Some of the more realistic uses may be closer to governance, administration, identity management and security rather than a disruptive change to existing B2C business models.

The ability to guarantee the provenance of something with transparent and distributed data that (for the most part) can be confirmed by anyone but updated by no-one opens possibilities for everything from federated identity management to aircraft part registries. Combine Blockchain with smart devices using Trusted Execution Environments and you have the possibility of a trusted, federated digital identity.

Use cases where the lack of speed and real-time updates are less important than the secure replication of immutable ‘always available’ data among parties who all have a personal stake in keeping everybody else honest would seem the most likely to succeed.

When looking at other proposed uses, it is worth remembering that often quoted statistic: VISANet handles around 1,700 transactions per second with a theoretical limit of 56,000 while Bitcoin is currently processing between 3 and 4 with a theoretical limit of 7. There are faster Blockchains out there than Bitcoin’s but they are certainly not 600 times faster.

Also worth considering is the fact that the Bitcoin network currently has an annual power consumption comparable to that of Ireland, which is being paid for by ‘miners’ because it is backed by a cryptocurrency and it is currently profitable for them to do so.

All of this should give you pause for thought when weighing up proposals for distributed marketplaces or supply chains based on Blockchain that could operate at the scale and speed required in the travel industry.

As two prominent Blockchain tech researchers, Michael Mainelli and Alistair Milne, state in a research paper “The impact and potential of blockchain on securities transaction lifecycle“:

“Current interest in mutual distributed ledgers has established significant momentum, but there is a danger of building unrealistic expectations….Understanding of the technology lags well behind the hype….Blockchain technology seems to promise major change for capital markets and other financial services, but few can say exactly how or why.”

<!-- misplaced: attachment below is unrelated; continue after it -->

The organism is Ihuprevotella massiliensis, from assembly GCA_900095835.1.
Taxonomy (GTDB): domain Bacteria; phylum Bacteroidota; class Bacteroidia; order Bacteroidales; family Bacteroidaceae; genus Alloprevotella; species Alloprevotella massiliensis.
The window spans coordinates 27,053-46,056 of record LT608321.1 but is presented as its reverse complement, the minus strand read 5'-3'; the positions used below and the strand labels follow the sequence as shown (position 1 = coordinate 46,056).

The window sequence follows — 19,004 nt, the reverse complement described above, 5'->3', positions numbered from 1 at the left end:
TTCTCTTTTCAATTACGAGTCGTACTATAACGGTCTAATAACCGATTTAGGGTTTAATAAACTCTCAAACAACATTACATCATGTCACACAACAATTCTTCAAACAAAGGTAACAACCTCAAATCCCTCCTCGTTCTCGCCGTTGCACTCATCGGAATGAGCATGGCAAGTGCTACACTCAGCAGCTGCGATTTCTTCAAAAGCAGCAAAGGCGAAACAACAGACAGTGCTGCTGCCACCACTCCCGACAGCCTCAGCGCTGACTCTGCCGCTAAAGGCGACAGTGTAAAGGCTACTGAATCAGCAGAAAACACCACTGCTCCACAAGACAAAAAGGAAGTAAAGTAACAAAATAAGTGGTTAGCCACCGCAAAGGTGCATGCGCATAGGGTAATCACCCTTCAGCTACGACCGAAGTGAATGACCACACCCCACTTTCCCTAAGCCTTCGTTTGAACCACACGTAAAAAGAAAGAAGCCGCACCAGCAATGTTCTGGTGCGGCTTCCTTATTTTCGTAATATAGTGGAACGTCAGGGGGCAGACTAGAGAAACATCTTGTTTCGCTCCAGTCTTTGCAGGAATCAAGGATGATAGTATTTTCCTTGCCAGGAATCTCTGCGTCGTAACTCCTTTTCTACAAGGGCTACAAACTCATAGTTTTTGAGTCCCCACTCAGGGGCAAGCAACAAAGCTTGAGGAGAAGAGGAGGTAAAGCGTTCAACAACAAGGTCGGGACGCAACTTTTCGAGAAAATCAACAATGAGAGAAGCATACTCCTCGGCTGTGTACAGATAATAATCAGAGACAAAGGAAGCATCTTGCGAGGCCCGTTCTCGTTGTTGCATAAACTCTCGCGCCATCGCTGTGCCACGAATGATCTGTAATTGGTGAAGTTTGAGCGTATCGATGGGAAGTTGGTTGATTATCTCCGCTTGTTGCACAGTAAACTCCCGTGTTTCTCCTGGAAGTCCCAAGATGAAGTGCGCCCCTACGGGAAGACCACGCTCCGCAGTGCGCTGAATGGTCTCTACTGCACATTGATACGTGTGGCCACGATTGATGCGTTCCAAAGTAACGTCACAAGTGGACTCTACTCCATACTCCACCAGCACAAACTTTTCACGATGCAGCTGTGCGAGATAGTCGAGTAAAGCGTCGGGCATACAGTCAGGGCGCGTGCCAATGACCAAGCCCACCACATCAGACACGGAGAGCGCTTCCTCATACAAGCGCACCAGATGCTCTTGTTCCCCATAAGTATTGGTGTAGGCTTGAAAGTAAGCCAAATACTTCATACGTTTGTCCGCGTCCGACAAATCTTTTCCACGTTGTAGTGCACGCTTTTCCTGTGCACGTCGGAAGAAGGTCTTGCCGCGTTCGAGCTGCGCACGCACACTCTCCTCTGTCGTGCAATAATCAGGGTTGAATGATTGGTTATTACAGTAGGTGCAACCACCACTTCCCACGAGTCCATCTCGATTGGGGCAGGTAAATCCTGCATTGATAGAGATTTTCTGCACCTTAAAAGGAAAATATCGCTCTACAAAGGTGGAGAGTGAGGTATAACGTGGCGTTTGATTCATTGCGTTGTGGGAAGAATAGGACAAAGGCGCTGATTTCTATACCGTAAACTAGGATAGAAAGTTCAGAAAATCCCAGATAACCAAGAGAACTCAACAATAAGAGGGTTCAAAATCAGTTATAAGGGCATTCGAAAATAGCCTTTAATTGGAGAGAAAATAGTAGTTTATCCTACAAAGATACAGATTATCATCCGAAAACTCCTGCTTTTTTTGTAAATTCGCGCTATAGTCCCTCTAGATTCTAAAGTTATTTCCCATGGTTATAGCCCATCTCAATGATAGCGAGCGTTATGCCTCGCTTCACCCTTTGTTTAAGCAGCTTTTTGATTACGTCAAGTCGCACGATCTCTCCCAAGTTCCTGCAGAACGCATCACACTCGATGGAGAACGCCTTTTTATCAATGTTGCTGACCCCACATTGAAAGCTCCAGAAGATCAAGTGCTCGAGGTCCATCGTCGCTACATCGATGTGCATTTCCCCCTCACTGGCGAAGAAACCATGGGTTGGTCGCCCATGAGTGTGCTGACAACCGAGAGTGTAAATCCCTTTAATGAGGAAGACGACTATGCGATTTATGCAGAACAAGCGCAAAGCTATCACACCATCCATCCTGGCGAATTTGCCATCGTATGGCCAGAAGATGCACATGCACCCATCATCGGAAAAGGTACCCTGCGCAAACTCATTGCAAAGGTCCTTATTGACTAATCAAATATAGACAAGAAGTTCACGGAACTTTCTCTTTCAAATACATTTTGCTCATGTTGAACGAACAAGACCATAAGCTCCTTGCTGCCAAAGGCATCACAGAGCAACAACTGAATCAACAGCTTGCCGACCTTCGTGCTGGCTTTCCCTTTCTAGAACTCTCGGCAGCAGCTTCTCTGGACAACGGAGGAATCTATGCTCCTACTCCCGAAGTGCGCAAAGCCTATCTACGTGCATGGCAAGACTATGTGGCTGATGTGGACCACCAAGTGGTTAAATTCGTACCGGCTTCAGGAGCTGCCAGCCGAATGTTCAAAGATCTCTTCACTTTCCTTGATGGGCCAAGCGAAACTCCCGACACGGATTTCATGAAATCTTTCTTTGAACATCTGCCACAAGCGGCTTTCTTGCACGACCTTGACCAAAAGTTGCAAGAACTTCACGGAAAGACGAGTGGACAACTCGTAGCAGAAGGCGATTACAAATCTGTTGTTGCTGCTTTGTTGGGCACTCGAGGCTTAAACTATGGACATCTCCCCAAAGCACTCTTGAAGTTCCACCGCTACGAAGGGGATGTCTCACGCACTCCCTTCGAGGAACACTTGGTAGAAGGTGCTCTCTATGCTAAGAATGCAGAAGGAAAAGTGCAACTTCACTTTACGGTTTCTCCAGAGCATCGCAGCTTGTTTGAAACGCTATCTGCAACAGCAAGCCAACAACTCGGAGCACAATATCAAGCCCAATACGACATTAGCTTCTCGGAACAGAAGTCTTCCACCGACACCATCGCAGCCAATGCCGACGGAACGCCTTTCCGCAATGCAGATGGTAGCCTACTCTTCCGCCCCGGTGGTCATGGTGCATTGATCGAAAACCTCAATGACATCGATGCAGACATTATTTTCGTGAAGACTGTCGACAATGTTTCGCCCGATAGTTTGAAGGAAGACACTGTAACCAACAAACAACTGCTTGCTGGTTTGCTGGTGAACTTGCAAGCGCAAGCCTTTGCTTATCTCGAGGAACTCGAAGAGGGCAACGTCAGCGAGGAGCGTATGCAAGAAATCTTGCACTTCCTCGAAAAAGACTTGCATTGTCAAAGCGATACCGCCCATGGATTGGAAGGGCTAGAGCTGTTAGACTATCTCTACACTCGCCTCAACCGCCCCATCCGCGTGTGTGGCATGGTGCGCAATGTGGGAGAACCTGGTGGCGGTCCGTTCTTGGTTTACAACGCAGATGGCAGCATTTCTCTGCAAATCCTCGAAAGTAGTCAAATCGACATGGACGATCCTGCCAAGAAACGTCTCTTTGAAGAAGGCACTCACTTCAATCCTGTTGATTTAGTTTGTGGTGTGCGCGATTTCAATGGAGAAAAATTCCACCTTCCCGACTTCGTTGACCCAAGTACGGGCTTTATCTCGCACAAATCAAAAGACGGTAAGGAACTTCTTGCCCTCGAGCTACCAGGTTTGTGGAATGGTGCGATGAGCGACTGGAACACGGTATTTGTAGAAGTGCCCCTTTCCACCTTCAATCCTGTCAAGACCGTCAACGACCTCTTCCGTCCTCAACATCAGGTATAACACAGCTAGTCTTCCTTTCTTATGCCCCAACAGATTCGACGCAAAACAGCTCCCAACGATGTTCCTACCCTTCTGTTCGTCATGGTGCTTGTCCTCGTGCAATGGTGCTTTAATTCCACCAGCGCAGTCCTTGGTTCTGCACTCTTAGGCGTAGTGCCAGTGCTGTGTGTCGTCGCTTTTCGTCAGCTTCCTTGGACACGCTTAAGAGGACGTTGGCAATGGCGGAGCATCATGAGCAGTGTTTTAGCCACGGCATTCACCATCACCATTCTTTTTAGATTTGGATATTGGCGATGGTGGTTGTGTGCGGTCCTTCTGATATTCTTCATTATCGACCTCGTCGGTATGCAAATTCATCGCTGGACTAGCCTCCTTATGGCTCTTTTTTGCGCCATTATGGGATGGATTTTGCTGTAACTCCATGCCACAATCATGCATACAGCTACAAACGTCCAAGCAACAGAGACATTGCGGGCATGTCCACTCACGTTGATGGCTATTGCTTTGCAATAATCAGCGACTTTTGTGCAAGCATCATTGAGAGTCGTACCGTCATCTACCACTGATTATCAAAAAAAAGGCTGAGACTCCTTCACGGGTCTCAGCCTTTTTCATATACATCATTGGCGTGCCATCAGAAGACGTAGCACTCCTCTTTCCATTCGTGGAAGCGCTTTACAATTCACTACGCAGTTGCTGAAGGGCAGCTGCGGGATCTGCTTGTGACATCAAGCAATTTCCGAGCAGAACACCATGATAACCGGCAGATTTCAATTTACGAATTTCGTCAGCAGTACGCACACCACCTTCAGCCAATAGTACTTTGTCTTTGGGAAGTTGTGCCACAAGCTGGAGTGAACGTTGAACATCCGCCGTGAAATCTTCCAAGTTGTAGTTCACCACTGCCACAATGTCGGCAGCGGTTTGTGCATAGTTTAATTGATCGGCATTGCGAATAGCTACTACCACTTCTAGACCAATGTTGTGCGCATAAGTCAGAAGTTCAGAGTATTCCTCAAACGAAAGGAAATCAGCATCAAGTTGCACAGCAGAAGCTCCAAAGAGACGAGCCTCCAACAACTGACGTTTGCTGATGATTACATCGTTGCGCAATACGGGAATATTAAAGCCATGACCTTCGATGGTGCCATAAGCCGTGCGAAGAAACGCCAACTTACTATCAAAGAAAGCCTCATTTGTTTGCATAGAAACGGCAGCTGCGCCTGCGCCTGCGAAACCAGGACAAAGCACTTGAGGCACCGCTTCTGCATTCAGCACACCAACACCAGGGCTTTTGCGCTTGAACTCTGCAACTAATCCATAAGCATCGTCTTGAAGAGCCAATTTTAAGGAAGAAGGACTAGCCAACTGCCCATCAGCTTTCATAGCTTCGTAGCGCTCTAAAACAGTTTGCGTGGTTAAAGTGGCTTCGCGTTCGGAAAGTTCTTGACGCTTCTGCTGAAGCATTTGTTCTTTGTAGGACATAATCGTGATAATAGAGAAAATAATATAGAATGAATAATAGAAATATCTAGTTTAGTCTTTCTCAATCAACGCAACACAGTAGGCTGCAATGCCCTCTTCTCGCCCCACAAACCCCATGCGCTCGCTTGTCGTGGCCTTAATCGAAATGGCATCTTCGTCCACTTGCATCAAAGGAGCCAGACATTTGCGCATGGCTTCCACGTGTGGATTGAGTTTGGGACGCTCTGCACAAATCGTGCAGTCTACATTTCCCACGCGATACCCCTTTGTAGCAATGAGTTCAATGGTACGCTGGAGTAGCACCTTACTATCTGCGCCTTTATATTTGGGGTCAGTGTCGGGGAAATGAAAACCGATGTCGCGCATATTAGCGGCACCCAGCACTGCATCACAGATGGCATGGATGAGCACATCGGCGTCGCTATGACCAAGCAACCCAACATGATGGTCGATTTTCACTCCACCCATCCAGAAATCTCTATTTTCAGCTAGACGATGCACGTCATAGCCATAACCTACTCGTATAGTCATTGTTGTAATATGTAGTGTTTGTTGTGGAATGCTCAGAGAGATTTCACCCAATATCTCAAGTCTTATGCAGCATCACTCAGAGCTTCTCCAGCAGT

NB1: This is a viewpoint by Brian Lewis, CTO at OpenJaw Technologies (a TravelSky Company). A second article looking at how Blockchain works and the true origins of the original Bitcoin algorithm will be published soon.

NB2: Image by BigStock

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Special Nodes

About the Writer :: Special Nodes

Special Nodes is the byline under which Tnooz publishes articles by guest authors from around the industry.

 

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  1. Fabian Bartnick

    Really enjoyed the article. Thank you. You are fully right and for me Crypto currencies at present feels more like Wall Street back in the 80′ or even .com in 00′- mostly unregulated, highly speculative and many jumping on the bandwagon with literally a new ICO every day.

    The fundamental problem here lies with most people treating the currencies as stocks / shares or bonds and use it to derive a profit to dump it back into the pool and then converting it back into fiat. so its not about the technology anymore but the getting more fiat at the end – ask some of the guys trading and check if they actually use their coins for purchases in the real world (most I guess will say no).

    Nevertheless though I believe the underlying tech structure and principles will shape the future and many new openings based on “blockchain” tech or the evolution of blockchains.